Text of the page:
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The Right Mask for Your Skin Type

With winter weather ravaging your skin, you may notice your complexion fighting back. While dryness is a common cold weather side effect, harsh temps can exacerbate myriad skin issues including acne, sensitivity and dullness. A monthly facial can do wonders for winter skin, but what you do in between each one is just as essential for long-lasting results. Microneedling, dermaplaning, at-home peels, and a weekly face mask can help extend the results of your facials.

One of the best ways to deeply treat your skin each week is by using a mask. Face masks combine ingredients that uniquely target your skin’s issues. As with all skincare, routine is key, and using a mask regularly will enhance the impact of your treatments. So which type of mask is right for you? Check out my recommendations below.

Acne-prone skin

If your skin is oily or you’re constantly fighting blemishes and blackheads, a clay or charcoal mask is a great choice for drawing impurities out of your pores. I recommend one made with kaolin clay—a detoxifying white mud rich in silica that is less drying than other options. Clay attracts sebum and has mild exfoliating properties that can help prevent future breakouts. Another great option for oily skin is a mask enriched with activated charcoal—a purifying ingredient that helps extract the dirt and oil trapped in your pores. Whichever you choose, be sure to apply a lightweight hydrating serum like my HA Hydrating Serum after any clay or charcoal mask to replenish the moisture absorbed during treatment.

Sensitive skin

If you have sensitive skin, even the mildest skincare solutions can leave you red, blotchy, and irritated. If redness and moisture are your concerns, I recommend a cloth or hydrogel sheet mask to cool and hydrate your skin. These masks are soaked in water-based serum that saturates the skin with moisture. They are generally gentle and often made with with calming ingredients like aloe extract. Although both cloth and hydrogel will soothe your sensitive skin, I typically prefer coconut hydrogel as it creates a more air-resistant barrier that locks in moisture better than its cloth counterpart. Bonus tip: don’t throw away the pouch! While waiting for your sheet mask to work its magic, use the excess serum in the bottom of the pouch on your neck and the backs of your hands for a dose of moisture in these often overlooked areas.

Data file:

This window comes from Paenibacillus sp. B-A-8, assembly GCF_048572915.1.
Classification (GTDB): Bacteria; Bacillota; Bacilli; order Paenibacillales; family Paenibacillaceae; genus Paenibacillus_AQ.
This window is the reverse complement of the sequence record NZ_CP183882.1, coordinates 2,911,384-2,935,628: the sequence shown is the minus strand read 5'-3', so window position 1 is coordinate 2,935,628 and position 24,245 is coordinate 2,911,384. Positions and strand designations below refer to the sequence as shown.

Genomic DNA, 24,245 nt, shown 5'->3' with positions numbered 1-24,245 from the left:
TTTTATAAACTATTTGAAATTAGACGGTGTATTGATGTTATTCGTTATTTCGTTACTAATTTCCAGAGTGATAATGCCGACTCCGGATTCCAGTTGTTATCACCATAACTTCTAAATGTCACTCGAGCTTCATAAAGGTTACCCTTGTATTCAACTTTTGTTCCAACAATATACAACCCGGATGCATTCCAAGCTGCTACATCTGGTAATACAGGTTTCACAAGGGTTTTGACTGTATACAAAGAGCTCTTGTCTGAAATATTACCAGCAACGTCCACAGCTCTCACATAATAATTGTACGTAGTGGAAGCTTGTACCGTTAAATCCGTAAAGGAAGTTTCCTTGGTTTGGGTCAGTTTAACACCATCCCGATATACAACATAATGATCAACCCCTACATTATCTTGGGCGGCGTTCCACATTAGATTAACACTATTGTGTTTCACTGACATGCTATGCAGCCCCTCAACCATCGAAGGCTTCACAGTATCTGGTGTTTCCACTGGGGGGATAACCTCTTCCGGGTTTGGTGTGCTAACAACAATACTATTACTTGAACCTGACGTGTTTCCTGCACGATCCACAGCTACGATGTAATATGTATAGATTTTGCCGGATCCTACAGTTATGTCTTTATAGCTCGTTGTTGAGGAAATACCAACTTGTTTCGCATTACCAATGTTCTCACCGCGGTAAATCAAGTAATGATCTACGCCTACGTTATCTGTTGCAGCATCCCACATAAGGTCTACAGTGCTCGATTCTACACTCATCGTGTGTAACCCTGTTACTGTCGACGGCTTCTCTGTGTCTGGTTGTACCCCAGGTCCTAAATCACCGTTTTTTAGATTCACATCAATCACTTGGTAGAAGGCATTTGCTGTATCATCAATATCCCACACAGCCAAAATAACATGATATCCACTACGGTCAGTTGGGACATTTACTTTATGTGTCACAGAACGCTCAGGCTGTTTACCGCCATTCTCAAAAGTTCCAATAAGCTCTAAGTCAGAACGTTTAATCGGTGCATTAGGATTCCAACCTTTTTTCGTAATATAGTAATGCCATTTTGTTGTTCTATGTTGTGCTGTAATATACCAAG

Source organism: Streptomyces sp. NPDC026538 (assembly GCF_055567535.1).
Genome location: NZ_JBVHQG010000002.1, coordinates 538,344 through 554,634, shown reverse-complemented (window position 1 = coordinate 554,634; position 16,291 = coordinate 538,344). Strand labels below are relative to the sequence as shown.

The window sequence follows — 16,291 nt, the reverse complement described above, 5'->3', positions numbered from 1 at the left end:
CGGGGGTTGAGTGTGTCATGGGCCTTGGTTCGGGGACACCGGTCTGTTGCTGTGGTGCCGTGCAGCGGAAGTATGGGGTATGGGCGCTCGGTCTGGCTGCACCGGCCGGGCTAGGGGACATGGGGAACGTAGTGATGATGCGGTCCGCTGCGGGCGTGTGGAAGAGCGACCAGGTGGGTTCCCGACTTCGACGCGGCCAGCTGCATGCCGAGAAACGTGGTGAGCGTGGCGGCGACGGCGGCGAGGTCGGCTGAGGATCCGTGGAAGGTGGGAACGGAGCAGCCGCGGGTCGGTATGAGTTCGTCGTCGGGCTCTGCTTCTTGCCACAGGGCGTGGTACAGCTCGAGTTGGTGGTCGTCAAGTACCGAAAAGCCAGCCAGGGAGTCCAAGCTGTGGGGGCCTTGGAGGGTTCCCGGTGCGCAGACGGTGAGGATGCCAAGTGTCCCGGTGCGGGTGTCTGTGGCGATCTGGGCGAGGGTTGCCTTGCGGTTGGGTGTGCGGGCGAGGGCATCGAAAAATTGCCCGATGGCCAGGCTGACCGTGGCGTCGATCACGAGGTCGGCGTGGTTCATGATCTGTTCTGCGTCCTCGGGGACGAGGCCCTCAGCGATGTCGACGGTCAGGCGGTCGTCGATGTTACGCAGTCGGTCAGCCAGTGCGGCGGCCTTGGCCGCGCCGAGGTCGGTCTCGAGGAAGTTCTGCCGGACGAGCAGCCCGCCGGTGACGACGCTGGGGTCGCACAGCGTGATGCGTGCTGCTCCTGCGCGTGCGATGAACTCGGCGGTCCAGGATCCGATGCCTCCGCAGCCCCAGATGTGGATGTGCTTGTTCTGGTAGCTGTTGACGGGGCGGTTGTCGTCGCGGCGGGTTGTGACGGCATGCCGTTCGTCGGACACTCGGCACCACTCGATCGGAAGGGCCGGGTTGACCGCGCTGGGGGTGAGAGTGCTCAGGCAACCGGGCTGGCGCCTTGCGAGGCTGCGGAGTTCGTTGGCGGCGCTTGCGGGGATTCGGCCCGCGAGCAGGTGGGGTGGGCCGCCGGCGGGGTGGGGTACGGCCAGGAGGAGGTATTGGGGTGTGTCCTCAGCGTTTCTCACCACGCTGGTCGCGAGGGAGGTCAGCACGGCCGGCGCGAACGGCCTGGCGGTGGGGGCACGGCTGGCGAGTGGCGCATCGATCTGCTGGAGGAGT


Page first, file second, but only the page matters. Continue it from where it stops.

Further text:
Dry skin

One of the leading causes of dry skin is a compromised lipid barrier. When the lipid barrier is deficient, the skin experiences trans-epidermal water loss or TEWL at night. TEWL causes tightness, dryness, and increased irritation. To combat this trend, I recommend an ultra-hydrating sleeping mask. These overnight masks are great for an intensive treatment over an extended period of time. They often contain both humectants and occlusive moisturizers that seal in the benefits of your nightly serums and trap moisture within the skin.

Aging skin

If you’re over 40 and fine lines and dullness are your main skin concerns, skip the mask and use a gentle at-home peel. As we age, exfoliation and skin cell turnover slow, causing dryness, dullness and wrinkles. Peels like my TCA Multi-Acid Face Peel use a powerful combination of gentle acids to exfoliate skin, brightening and diminishing dark spots and lines in the process. Combining multiple acids at lower concentrations provides the most noticeable results and is less irritating than a single-acid peel. Using a peel in combination with serums enriched with peptides and growth factors will support collagen production and soften wrinkles.

Remember: for best results, you should be using a mask or peel every week. Tell me about your favorites in the comments below!

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